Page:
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Overview: Welcome back, education enthusiasts! In this post, I will be unraveling the myth of “normal” in America’s schools.
Note: Please watch the video linked above! It is an amazing resource and Ted Talk that dives deeper into this myth.
Thank you, Helen Mongan-Rallis, for sharing this video with me!
There is no such thing as normal.
It has never existed. Instead, it is a phenomenon created by society to make a mold for expectations. It is derogatory, insulting, demeaning, and unrealistic.
In a school setting, setting “normal” expectations for students can be extremely stressful and damaging to self-image, confidence, performance, and self-worth.
However, schools designed curriculum standards and classroom expectations around the norm or average to be the most “inclusive” while making it easy on themselves. Today’s curriculum standards answer the question raised by Todd Rose, “If you designed something for the average person, wouldn’t it fit most people?”
In reality, the “average person” doesn’t exist, so something designed for the average or norm would be designed for nobody.
Why is this a problem?
We design our curriculum for a one-dimensional, textbook student. In other words, we design it for someone who doesn’t exist.
Many schools strive to nurture individual potential, but their curriculum platform allows them to strive for the big picture instead. So, the average learning profile hurts everyone and solves nothing.
What are the Consequences?
1. A curriculum that is created to support the average student supports nobody
As you may know, a school’s curriculum is centered around a variety of areas (such as memory, language, curiosity, reading, and knowledge), each with their own expectations for average performance. However, no child or student has met or can meet every “average” expectation -- that’s just not how our brains are built.
Instead, we have what is called a “jagged learning profile,” meaning that a student has strengths, weaknesses, and is average for some areas. Here is an image of a sample jagged learning profile.
Here’s another example.
In school, I was always strong in English but not in math. And my scores proved this. Throughout my schooling, I scored higher on English sections of standardized tests than I did on math and science sections.
So, when I struggled with math, I often felt as though I was falling behind and pushed to meet a certain expectation, but when I excelled in reading, I sometimes felt as though I wasn’t learning or being challenged.
2. Talent becomes a liability
Students who are naturally gifted in one area often become bored when they are educated with an average curriculum. Moreover, their weaknesses are not supported, meaning they are not receiving a wholesome education and are not able to reach their full potential.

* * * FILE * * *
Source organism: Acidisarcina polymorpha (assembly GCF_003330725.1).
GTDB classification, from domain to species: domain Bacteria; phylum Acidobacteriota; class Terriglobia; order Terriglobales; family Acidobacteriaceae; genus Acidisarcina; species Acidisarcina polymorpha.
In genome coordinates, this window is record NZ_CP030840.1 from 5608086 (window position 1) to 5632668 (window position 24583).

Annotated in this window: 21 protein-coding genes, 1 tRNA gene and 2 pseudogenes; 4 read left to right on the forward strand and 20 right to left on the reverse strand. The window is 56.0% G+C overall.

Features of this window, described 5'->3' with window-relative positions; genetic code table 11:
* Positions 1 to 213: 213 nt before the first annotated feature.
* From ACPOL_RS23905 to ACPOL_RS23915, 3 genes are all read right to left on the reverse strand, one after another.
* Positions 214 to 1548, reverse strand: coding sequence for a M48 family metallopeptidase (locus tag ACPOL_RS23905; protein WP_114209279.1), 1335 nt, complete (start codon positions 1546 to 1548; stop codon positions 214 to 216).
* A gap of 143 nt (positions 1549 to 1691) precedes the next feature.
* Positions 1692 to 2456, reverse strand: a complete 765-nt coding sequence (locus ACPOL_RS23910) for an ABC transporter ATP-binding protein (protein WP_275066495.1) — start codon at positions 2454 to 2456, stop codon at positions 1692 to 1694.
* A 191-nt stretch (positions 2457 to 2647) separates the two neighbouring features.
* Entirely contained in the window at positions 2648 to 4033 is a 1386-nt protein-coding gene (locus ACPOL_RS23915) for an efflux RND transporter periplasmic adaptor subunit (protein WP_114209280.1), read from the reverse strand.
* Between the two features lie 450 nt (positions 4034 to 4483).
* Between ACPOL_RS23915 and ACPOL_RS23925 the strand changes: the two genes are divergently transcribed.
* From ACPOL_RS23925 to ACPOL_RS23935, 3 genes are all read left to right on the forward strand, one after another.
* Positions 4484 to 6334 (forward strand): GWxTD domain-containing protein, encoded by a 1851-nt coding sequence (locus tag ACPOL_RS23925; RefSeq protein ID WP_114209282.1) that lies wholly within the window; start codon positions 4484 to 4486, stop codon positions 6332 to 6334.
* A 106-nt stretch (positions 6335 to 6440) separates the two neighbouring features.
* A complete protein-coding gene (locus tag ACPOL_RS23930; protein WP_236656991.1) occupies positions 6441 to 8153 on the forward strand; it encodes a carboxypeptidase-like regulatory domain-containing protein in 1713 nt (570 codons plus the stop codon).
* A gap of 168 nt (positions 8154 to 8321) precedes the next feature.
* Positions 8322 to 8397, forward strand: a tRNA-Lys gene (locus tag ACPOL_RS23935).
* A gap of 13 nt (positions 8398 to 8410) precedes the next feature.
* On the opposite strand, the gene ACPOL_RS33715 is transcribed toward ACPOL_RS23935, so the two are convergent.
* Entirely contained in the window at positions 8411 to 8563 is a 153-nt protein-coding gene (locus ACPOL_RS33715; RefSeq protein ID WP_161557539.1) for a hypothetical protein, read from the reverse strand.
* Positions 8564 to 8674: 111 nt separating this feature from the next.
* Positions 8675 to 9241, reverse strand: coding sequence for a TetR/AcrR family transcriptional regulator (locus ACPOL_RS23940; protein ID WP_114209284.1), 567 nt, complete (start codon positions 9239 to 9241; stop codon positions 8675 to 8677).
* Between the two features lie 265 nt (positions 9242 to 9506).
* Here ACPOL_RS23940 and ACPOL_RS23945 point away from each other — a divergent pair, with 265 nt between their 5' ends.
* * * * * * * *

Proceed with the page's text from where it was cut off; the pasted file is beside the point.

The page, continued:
An example provided by Ross is a child who excels in science but struggles in reading is unable to perform to the best of their ability because textbooks expect children to read at a certain level.
3. The Dropout Crisis
When it comes to this crisis, the stereotype is that the only students who dropout of high school are those who struggled.
According to the Ted Talk, “The Myth of Average,” we’re losing 1.2 million high schoolers every year in the United States. Of that 1.2 million students, we’re losing 50,000 of society’s brightest minds.
That means that our current curriculum system supports neither the brightest students or the ones who naturally struggle. So, how do we fix it?
WHAT'S THE SOLUTION?
We need to look at education on an individual level and strive to nurture individual potential. Although this might sound difficult, the solution is already under our nose. . .technology.
Technology has provided teachers and students with ways to support every student with basic solutions to seemingly impossible problems. Apps and online tools can help English Language Learners (ELLs), kids with learning disabilities such as dyslexia, or simply kids who either excel or struggle in a certain subject.
Technology in the classroom is a topic that I will explore in later posts, but feel free to further educate yourself on the benefits of technology!
Whoever came up with the word “normal” didn’t understand what it meant to be human. Whoever decided to center schools around “normalcy” didn’t understand what was best for children.
Next Week's Post: MY Sophomore Year Plans!
Tune in next Tuesday to learn about my courses for next year, updates on activities, and my goals for the 2020-2021 school year!
Last Week's Post: Intro to a New Series: "50 Myths and Lies"
Click here to learn about my new series!
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Meghan Hesterman (she/her) is a child advocate and education blogger. While a student at the University of Minnesota Duluth (UMD), she created Journal of a Future Teacher to share her journey in becoming an early childhood teacher.